The inflation through mining must be balanced by people buying more coins to keep the price stable. Governments can control the inflation of their currencies to some extend. The developers of crypto currencies have less control. Effectively, the inflation is fixed and define the mining speed. What does it tell you about a new coin?
At first, I found this article from CryptoSource “Good buys and coins to avoid. How daily coin maintenance costs should factor into your investment decisions” very insightful. It basically declares the inflation as “daily maintenance cost”. Economists would just call it “inflation”. Most economists consider inflation a good thing. They say it motivates people to spend the money instead of hoarding it. Of course, the inflation should be within reason. Too fast and it destroys the economy. If you want to make money with the increasing value of crypto currencies, then inflation is a bad thing, though.
We know the inflation of an altcoin from the beginning. The unknown part is how fast people are buying a coin. When the market cap of a coin stays stable, we know pretty exactly how much money people are putting into it. Isn’t it amazing that over $1M is invested daily into Dogecoin?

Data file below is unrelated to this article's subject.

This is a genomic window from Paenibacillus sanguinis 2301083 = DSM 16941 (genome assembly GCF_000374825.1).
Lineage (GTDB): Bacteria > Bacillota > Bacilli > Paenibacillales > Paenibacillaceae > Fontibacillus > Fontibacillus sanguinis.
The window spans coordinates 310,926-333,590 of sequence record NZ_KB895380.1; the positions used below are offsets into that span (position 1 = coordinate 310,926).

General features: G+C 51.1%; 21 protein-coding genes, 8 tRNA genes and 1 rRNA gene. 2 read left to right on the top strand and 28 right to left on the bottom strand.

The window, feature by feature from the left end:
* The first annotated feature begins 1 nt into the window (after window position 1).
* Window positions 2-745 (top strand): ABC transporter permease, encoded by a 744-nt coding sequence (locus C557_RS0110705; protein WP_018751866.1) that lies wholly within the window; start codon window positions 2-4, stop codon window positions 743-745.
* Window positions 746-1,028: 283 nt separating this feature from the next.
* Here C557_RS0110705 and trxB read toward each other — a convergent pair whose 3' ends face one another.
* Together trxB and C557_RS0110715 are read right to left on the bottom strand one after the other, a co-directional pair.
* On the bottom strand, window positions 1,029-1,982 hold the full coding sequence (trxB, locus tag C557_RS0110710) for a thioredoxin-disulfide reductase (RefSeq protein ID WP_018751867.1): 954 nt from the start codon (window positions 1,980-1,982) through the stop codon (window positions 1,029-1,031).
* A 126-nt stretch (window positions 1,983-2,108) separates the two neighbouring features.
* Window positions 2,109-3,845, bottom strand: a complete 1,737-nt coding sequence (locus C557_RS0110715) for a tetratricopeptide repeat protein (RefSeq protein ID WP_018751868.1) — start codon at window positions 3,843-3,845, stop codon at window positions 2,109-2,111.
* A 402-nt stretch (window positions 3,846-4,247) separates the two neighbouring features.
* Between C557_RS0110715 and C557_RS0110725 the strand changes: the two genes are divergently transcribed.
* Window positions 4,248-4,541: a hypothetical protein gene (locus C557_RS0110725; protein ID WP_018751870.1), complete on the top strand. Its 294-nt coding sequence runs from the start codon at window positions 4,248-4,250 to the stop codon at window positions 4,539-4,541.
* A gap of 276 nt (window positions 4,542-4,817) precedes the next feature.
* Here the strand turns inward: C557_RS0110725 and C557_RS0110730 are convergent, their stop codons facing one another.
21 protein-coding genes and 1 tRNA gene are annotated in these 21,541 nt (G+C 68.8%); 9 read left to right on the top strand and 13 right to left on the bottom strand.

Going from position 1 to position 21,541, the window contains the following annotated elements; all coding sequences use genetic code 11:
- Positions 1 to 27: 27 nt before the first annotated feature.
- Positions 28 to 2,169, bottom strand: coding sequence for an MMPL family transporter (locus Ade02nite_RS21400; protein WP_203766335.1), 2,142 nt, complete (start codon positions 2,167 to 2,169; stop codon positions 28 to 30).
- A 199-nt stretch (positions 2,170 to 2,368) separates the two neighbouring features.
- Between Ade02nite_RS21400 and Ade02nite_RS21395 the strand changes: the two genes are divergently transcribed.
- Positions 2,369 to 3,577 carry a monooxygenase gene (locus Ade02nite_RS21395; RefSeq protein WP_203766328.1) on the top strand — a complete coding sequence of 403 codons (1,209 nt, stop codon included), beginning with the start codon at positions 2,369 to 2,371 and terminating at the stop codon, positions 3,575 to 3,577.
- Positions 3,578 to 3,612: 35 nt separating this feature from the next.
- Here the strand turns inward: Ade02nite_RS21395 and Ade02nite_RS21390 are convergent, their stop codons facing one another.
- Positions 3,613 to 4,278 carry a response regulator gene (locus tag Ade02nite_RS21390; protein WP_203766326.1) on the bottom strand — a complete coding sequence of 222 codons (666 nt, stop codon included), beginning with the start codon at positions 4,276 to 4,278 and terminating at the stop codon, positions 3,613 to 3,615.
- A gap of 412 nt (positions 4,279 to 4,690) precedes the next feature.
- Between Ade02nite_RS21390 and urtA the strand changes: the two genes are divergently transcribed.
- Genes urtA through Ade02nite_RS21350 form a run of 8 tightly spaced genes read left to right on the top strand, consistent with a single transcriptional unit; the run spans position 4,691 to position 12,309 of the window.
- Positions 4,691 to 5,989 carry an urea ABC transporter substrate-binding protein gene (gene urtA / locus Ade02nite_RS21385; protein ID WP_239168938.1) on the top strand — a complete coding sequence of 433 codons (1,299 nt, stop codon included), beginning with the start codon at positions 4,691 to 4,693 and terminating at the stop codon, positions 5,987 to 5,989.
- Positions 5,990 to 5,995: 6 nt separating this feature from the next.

How does this help us rate new altcoins? The mining speed tells you how aggressive a coin must grow.
Bitcoin is probably the slowest speed. Altcoins can grow faster because Bitcoin already layed the groundwork and infrastructure. Dogecoin is the fastest growing, successful coin. Bitcoin is now mined at 3600 BTC/day with over 12M BTC in circulation, so 0.03% inflation per day. Dogecoin is mined at 720M DOGE/day with over 46 billion DOGE in circulation, so 1.57% inflation per day. Since the slow speed of Bitcoin is not advisable today and Dogecoin is crazy (in a charming way), I would consider an inflation between 0.1% and 1.0% realistic for new altcoins. Ignore the first days, though. Every coin has a 100% inflation on its second day.